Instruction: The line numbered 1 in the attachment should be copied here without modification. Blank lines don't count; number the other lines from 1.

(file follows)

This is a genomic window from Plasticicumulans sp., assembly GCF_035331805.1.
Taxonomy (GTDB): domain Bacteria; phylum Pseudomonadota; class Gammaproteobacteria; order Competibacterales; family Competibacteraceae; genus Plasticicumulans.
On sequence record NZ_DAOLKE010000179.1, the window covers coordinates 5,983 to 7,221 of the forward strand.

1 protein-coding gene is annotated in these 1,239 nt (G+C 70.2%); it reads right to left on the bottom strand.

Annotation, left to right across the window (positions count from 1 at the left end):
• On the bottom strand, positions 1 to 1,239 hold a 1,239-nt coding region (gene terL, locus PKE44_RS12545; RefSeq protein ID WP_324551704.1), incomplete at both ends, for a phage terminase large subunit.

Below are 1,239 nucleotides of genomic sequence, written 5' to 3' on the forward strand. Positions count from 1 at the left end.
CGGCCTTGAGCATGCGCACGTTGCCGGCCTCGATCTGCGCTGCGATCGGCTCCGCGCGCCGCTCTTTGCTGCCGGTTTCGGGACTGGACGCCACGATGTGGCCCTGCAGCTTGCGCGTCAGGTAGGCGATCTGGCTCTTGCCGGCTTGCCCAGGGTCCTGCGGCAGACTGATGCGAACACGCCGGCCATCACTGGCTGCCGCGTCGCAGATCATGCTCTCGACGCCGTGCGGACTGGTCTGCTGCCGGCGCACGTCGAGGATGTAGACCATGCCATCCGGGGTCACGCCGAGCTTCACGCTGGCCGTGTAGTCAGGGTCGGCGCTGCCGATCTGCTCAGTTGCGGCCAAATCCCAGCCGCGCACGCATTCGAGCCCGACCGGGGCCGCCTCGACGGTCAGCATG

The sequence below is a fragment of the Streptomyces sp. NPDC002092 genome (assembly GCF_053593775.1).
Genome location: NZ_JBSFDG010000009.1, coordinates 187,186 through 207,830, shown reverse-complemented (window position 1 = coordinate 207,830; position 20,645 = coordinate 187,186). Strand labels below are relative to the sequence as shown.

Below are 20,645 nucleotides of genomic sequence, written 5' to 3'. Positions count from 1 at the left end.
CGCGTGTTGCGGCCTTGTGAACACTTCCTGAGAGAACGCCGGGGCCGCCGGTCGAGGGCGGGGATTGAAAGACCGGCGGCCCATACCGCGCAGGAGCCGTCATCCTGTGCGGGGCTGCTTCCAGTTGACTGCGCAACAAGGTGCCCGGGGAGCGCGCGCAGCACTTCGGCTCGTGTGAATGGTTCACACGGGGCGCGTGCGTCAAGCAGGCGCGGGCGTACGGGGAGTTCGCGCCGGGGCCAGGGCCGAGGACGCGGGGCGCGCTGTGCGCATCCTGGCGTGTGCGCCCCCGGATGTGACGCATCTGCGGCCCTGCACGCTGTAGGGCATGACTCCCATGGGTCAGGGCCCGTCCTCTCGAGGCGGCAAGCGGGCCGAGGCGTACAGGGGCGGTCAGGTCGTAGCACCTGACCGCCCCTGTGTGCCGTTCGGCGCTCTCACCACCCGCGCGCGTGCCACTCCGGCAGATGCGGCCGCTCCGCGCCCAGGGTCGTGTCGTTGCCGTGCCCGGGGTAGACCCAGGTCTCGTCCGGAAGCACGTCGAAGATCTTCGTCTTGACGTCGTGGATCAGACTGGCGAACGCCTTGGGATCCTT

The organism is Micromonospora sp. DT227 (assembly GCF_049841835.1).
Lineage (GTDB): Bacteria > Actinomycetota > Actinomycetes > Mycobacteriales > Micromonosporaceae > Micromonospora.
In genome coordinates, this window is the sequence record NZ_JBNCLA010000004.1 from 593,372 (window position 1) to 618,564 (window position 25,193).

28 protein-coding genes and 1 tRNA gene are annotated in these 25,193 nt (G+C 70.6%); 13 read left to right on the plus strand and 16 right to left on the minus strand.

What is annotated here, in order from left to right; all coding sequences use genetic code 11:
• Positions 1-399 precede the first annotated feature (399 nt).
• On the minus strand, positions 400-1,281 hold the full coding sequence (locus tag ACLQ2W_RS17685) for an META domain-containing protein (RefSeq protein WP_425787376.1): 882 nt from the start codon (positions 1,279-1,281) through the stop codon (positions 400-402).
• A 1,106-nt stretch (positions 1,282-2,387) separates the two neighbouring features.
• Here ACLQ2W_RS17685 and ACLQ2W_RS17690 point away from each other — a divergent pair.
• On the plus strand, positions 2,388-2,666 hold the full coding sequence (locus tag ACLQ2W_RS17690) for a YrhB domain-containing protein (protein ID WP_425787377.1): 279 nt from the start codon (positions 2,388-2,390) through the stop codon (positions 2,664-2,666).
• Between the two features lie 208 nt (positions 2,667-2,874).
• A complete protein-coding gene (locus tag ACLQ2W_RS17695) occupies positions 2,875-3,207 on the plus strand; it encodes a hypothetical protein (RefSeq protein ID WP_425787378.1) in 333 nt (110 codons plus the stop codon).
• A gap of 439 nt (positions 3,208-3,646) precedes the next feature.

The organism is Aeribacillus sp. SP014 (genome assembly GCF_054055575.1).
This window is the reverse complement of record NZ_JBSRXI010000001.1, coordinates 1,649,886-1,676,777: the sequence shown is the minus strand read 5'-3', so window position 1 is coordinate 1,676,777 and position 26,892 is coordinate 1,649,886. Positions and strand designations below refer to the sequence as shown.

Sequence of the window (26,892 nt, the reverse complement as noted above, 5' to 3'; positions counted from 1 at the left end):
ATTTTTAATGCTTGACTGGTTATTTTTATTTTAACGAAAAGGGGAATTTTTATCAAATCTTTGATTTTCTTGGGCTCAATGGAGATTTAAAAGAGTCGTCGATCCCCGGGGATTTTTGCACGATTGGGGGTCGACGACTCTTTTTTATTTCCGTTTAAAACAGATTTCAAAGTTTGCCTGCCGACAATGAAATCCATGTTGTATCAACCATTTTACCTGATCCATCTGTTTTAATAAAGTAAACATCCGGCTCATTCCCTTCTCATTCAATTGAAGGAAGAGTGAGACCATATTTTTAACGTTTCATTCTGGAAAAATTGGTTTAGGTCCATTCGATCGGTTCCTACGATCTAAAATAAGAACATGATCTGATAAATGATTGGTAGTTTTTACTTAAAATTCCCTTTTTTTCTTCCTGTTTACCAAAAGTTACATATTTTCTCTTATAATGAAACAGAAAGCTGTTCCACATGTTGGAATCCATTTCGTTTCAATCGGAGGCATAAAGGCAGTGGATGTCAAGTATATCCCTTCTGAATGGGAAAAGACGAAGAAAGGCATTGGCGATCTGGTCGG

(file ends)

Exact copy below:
This is a genomic window from Plasticicumulans sp., assembly GCF_035331805.1.